Wars on poverty: Battles exceed wins

Posted at 07:45 a.m. PDT; , July 9, 1999
by Deb Riechmann
The Associated Press

Like President Clinton, who has just finished a four-day poverty tour, President Johnson made a swing through the nation in 1964, allowing TV cameras to give comfortable Americans a glimpse of life in the very poorest pockets of the United States.

The publicity promoted Johnson's "War on Poverty." But while the anti-poverty programs begun in the 1960s helped lift the incomes of millions of individuals above the poverty line, they and other initiatives since have had less success nurturing economic revival in impoverished places.

That's what Clinton aims to do. But historically, more progress has been made among poor people than poor places.

Skirmish on poverty

"There was never a war on poverty," said Housing Secretary Andrew Cuomo, who went with Clinton on his poverty tour. "Maybe there was a skirmish on poverty for a brief period of time. We have done the broad people-based programs - Social Security, Medicaid, welfare. But we have never done intensive geographically targeted work."

Clinton said these ignored areas of America are the untapped markets of tomorrow. He wants Congress to give tax incentives, tax credits and loan guarantees to people who invest there. But the president had barely left Appalachia this week when cynicism began to seep into conversations in Barbourville, Ky.

"I think the Clinton visit took people by surprise that he would come here, but I think now that it's over," said local historian Michael Mills, "there's more people saying now `What will be the result? Will anything really happen that's tangible because of his visit?"

No, according to critics of Clinton's poverty initiative. "You know how many times we've saved Appalachia?" asked Robert Rector, analyst at the conservative Heritage Foundation. Some people move out.

Doug Besharov, scholar at the American Enterprise Institute, said government money given to communities is sometimes spent unwisely. If it does improve people's status, they often pack up and move out, he said. "I would aim for a people strategy, not a place strategy," he said. Poverty experts agree, however, that many programs aimed at helping individuals have worked.

When Johnson declared a war on poverty in his 1964 State of the Union address, 19 percent of the population was living in poverty. By 1997 - the most recent data available - that number had fallen to 13.3 percent of the population.

That's one of every seven Americans. Social Security drastically reduced the poverty rate among the elderly. Still, the poverty rate for children remains near 20 percent, a bare improvement from Johnson's day.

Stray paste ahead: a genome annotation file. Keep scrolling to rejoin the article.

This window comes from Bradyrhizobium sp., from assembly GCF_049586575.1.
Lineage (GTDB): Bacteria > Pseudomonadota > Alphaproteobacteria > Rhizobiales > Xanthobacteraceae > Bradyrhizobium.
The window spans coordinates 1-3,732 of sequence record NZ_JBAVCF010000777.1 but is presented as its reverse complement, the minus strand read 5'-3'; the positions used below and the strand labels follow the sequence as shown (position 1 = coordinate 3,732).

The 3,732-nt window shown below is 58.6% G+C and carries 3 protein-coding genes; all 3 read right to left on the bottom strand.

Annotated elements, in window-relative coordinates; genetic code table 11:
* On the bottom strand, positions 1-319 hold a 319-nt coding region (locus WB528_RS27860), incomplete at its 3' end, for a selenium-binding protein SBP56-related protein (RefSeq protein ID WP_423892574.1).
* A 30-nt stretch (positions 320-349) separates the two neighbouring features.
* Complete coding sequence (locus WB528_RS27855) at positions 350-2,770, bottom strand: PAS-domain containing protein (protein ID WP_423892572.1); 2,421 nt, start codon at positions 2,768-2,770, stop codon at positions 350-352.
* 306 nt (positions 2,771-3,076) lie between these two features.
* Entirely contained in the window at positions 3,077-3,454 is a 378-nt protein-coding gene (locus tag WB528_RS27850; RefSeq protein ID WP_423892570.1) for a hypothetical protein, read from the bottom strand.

Former Peace Corps Director Sargent Shriver was Johnson's "Mr. Poverty." Many of the programs launched then remain today: Medicare, Medicaid, Head Start and Job Corps.

Their efforts, however, stalled during the Vietnam War. Confidence in the government's ability to solve social problems waned. By the time Ronald Reagan became president, many Americans agreed with him that the government had gotten too big and solutions should come from the private sector.

"President Reagan said the war on poverty was a failure," Shriver said in an interview. "It was not a great success, that's true, because we didn't have the money. I told Lyndon Johnson myself that we needed two or three times the money we had to overcome the problem."

Competing agendas

The problem has been the government's competing agendas, said Peter Dreier, a public-policy professor at Occidental College in Los Angeles. While money is spent to revitalize cities, the government built the federal highway system that made it possible for people and business to move out.

The Federal Housing Administration focused its mortgage loans on middle-class homeowners in the suburbs, he said. Tax policies lured shopping malls, manufacturing centers and industrial parks to suburbia.

"All the programs that have sought to bring business and jobs into the poor areas have been swimming against the tide of the federal government's other policies, which have encouraged an exodus of business and middle-class people from those areas," Dreier said.

That's the idea behind Clinton's poverty plan, Cuomo said. "If we can seduce the private sector with tax benefits the way we seduced them to the suburbs, if we can seduce them to these areas by infrastructure work, roads, houses etc. . . . then that's a legitimate role for government," Cuomo said.

Copyright 1999 Seattle Times Company